I don’t know that we want to study linguistics or Jewish history. Instead, let’s see if we can bypass boring details about ancient cultures and focus on what we know about human nature.
Ages ago, people somehow developed the idea that God must be so great and we must be so unworthy that we should only allude to his identity, not actually say his ineffable (unspeakable) name. Supposedly, out of respect, we should never call God by his real name, which explains why dyed-in-the-wool Messianic Jews write the name G-d, never including the middle letter.
This reminds me of the common practice of writing s- -t, g- -damn, or some other bleeped word that we’re not allowed to say but have an unwritten understanding of the meaning. If we want something stronger than “He cursed like a sailor,” we might as well spell out the word.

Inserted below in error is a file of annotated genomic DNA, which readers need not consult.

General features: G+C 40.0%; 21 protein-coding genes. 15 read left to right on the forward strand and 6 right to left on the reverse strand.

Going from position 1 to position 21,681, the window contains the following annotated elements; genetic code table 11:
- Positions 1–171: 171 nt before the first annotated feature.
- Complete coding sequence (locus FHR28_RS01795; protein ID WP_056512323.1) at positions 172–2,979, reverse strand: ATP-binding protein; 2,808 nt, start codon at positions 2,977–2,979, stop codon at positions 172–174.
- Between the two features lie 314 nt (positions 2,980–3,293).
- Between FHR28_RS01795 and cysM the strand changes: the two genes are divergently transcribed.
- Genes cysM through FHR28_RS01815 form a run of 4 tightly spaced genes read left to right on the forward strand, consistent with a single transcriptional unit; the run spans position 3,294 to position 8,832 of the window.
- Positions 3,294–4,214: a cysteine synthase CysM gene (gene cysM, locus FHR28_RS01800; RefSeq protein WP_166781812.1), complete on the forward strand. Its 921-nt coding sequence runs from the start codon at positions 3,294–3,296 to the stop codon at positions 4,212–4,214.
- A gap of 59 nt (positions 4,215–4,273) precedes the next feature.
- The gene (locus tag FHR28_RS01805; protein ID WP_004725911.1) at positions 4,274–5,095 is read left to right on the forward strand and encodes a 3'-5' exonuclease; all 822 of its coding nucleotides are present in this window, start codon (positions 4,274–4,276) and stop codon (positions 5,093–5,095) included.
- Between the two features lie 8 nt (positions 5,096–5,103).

The whole purpose of a name is to say we’re personally connected in some way—like showing a selfie with a celebrity. How silly it would be to show the picture and say, “I’m his best friend, but I can’t speak his name.”
Some Christians will freely speak of “God,” but they are reluctant to speak the specific name of the greatest person in the universe. If Jesus changed their lives and has become their best friend, shouldn’t they make his identity known?
“Jesus” should not be an ineffable name.
God has promoted Christ to the highest of all positions and has made the name Jesus greater than any other name. — Philippians 2:9, Frank Ball paraphrase